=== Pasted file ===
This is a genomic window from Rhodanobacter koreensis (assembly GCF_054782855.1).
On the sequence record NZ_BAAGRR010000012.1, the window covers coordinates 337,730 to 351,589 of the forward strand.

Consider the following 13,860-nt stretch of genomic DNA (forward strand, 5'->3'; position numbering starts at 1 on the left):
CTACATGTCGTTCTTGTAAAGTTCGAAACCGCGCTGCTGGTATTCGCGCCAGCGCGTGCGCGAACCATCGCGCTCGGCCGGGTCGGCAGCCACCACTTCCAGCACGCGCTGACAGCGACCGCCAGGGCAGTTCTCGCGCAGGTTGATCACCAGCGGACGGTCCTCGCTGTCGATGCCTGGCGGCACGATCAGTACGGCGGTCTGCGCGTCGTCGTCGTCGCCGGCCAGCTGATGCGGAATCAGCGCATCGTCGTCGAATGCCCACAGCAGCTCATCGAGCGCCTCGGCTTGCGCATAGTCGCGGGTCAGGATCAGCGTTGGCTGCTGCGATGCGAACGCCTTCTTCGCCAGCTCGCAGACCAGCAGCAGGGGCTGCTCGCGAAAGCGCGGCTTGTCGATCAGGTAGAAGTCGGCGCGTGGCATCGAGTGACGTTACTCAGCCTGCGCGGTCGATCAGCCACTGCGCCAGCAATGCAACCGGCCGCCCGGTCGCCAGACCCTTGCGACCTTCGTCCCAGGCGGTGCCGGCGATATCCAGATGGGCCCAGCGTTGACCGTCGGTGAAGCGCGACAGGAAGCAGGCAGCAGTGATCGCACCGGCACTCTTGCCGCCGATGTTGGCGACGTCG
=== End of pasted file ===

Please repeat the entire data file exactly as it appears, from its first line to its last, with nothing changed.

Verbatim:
This is a genomic window from Rhodanobacter koreensis (assembly GCF_054782855.1).
On the sequence record NZ_BAAGRR010000012.1, the window covers coordinates 337,730 to 351,589 of the forward strand.

Consider the following 13,860-nt stretch of genomic DNA (forward strand, 5'->3'; position numbering starts at 1 on the left):
CTACATGTCGTTCTTGTAAAGTTCGAAACCGCGCTGCTGGTATTCGCGCCAGCGCGTGCGCGAACCATCGCGCTCGGCCGGGTCGGCAGCCACCACTTCCAGCACGCGCTGACAGCGACCGCCAGGGCAGTTCTCGCGCAGGTTGATCACCAGCGGACGGTCCTCGCTGTCGATGCCTGGCGGCACGATCAGTACGGCGGTCTGCGCGTCGTCGTCGTCGCCGGCCAGCTGATGCGGAATCAGCGCATCGTCGTCGAATGCCCACAGCAGCTCATCGAGCGCCTCGGCTTGCGCATAGTCGCGGGTCAGGATCAGCGTTGGCTGCTGCGATGCGAACGCCTTCTTCGCCAGCTCGCAGACCAGCAGCAGGGGCTGCTCGCGAAAGCGCGGCTTGTCGATCAGGTAGAAGTCGGCGCGTGGCATCGAGTGACGTTACTCAGCCTGCGCGGTCGATCAGCCACTGCGCCAGCAATGCAACCGGCCGCCCGGTCGCCAGACCCTTGCGACCTTCGTCCCAGGCGGTGCCGGCGATATCCAGATGGGCCCAGCGTTGACCGTCGGTGAAGCGCGACAGGAAGCAGGCAGCAGTGATCGCACCGGCACTCTTGCCGCCGATGTTGGCGACGTCG